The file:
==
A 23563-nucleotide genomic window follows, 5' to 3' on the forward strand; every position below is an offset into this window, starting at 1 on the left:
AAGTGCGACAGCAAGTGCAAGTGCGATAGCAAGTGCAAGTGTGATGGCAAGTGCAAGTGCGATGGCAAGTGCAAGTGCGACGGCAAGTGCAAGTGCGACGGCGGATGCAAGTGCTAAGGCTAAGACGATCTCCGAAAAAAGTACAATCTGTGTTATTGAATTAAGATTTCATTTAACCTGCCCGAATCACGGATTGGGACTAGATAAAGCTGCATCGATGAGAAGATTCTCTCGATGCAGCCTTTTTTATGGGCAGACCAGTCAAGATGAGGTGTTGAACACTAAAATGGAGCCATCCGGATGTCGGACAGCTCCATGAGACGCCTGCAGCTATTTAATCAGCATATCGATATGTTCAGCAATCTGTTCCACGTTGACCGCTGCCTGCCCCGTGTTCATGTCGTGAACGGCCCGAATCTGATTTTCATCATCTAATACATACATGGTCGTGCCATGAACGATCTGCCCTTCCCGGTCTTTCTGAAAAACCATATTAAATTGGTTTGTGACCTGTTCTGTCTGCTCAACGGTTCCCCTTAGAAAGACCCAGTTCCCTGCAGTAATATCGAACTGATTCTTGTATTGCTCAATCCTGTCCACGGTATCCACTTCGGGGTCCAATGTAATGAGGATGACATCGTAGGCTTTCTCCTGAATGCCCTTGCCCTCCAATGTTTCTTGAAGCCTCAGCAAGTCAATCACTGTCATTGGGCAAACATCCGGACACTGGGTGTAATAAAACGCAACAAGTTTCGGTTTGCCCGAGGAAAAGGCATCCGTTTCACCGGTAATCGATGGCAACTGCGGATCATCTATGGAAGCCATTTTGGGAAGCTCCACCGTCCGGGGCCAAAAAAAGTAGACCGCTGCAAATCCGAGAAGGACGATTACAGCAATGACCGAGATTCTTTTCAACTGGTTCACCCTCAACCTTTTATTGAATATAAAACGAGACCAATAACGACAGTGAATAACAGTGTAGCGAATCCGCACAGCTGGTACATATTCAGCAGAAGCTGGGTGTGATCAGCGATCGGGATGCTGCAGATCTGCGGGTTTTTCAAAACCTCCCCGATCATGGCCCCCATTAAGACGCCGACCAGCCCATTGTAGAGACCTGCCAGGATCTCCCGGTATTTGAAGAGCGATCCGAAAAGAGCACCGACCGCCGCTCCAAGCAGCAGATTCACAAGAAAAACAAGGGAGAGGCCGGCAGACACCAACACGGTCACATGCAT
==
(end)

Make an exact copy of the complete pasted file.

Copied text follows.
A 23563-nucleotide genomic window follows, 5' to 3' on the forward strand; every position below is an offset into this window, starting at 1 on the left:
AAGTGCGACAGCAAGTGCAAGTGCGATAGCAAGTGCAAGTGTGATGGCAAGTGCAAGTGCGATGGCAAGTGCAAGTGCGACGGCAAGTGCAAGTGCGACGGCGGATGCAAGTGCTAAGGCTAAGACGATCTCCGAAAAAAGTACAATCTGTGTTATTGAATTAAGATTTCATTTAACCTGCCCGAATCACGGATTGGGACTAGATAAAGCTGCATCGATGAGAAGATTCTCTCGATGCAGCCTTTTTTATGGGCAGACCAGTCAAGATGAGGTGTTGAACACTAAAATGGAGCCATCCGGATGTCGGACAGCTCCATGAGACGCCTGCAGCTATTTAATCAGCATATCGATATGTTCAGCAATCTGTTCCACGTTGACCGCTGCCTGCCCCGTGTTCATGTCGTGAACGGCCCGAATCTGATTTTCATCATCTAATACATACATGGTCGTGCCATGAACGATCTGCCCTTCCCGGTCTTTCTGAAAAACCATATTAAATTGGTTTGTGACCTGTTCTGTCTGCTCAACGGTTCCCCTTAGAAAGACCCAGTTCCCTGCAGTAATATCGAACTGATTCTTGTATTGCTCAATCCTGTCCACGGTATCCACTTCGGGGTCCAATGTAATGAGGATGACATCGTAGGCTTTCTCCTGAATGCCCTTGCCCTCCAATGTTTCTTGAAGCCTCAGCAAGTCAATCACTGTCATTGGGCAAACATCCGGACACTGGGTGTAATAAAACGCAACAAGTTTCGGTTTGCCCGAGGAAAAGGCATCCGTTTCACCGGTAATCGATGGCAACTGCGGATCATCTATGGAAGCCATTTTGGGAAGCTCCACCGTCCGGGGCCAAAAAAAGTAGACCGCTGCAAATCCGAGAAGGACGATTACAGCAATGACCGAGATTCTTTTCAACTGGTTCACCCTCAACCTTTTATTGAATATAAAACGAGACCAATAACGACAGTGAATAACAGTGTAGCGAATCCGCACAGCTGGTACATATTCAGCAGAAGCTGGGTGTGATCAGCGATCGGGATGCTGCAGATCTGCGGGTTTTTCAAAACCTCCCCGATCATGGCCCCCATTAAGACGCCGACCAGCCCATTGTAGAGACCTGCCAGGATCTCCCGGTATTTGAAGAGCGATCCGAAAAGAGCACCGACCGCCGCTCCAAGCAGCAGATTCACAAGAAAAACAAGGGAGAGGCCGGCAGACACCAACACGGTCACATGCAT